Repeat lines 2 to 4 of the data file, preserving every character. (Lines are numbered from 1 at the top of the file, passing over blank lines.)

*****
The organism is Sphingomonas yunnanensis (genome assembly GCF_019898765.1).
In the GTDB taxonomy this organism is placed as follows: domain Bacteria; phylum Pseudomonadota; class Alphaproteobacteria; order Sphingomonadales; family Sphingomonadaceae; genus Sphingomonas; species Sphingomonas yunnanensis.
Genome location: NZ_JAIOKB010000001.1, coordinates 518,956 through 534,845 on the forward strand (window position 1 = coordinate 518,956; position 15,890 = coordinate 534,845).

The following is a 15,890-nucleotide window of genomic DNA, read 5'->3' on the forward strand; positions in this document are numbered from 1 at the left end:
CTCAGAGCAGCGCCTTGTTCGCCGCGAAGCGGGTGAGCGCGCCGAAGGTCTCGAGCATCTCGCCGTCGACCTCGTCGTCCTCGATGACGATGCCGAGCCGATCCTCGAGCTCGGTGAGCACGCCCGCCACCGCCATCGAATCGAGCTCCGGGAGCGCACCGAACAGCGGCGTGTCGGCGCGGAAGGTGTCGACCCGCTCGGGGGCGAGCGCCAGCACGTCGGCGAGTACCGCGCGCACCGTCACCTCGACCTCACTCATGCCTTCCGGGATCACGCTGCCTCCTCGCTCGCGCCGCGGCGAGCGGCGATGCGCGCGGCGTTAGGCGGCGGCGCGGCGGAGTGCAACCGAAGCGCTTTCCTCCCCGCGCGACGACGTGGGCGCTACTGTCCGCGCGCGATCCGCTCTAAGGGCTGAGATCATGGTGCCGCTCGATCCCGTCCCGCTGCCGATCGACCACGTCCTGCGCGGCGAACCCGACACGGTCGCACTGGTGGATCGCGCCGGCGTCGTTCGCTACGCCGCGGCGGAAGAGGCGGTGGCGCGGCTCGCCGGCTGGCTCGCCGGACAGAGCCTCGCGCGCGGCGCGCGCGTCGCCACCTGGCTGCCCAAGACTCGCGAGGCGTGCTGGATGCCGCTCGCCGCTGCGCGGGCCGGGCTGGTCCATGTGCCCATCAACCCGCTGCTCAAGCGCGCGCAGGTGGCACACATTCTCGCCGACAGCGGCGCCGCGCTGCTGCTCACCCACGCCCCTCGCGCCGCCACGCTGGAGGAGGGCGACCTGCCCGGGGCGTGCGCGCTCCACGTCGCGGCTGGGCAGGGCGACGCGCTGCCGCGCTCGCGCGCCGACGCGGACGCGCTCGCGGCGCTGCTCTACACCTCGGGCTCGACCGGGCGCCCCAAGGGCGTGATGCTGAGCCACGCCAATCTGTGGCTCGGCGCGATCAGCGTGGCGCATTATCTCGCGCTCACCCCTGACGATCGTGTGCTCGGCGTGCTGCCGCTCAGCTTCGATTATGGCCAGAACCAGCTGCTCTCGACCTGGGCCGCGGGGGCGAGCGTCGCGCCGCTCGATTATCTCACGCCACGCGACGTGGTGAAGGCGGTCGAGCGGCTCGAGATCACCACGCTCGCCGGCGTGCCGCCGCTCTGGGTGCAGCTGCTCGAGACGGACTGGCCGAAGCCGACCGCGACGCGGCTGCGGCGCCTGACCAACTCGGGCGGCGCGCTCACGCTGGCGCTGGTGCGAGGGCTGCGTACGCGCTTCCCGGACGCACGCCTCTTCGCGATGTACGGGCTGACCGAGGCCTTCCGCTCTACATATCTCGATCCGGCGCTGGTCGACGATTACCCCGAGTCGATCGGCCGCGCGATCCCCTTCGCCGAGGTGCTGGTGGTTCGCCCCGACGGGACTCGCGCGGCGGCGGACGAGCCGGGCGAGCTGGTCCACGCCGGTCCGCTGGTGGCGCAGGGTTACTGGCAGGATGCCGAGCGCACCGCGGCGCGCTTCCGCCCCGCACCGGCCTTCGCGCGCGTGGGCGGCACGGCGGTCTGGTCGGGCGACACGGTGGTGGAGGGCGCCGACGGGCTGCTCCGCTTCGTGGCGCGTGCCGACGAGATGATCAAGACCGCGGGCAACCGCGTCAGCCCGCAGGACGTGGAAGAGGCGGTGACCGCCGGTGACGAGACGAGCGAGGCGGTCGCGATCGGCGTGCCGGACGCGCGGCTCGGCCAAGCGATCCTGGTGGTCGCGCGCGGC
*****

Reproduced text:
In the GTDB taxonomy this organism is placed as follows: domain Bacteria; phylum Pseudomonadota; class Alphaproteobacteria; order Sphingomonadales; family Sphingomonadaceae; genus Sphingomonas; species Sphingomonas yunnanensis.
Genome location: NZ_JAIOKB010000001.1, coordinates 518,956 through 534,845 on the forward strand (window position 1 = coordinate 518,956; position 15,890 = coordinate 534,845).

The following is a 15,890-nucleotide window of genomic DNA, read 5'->3' on the forward strand; positions in this document are numbered from 1 at the left end: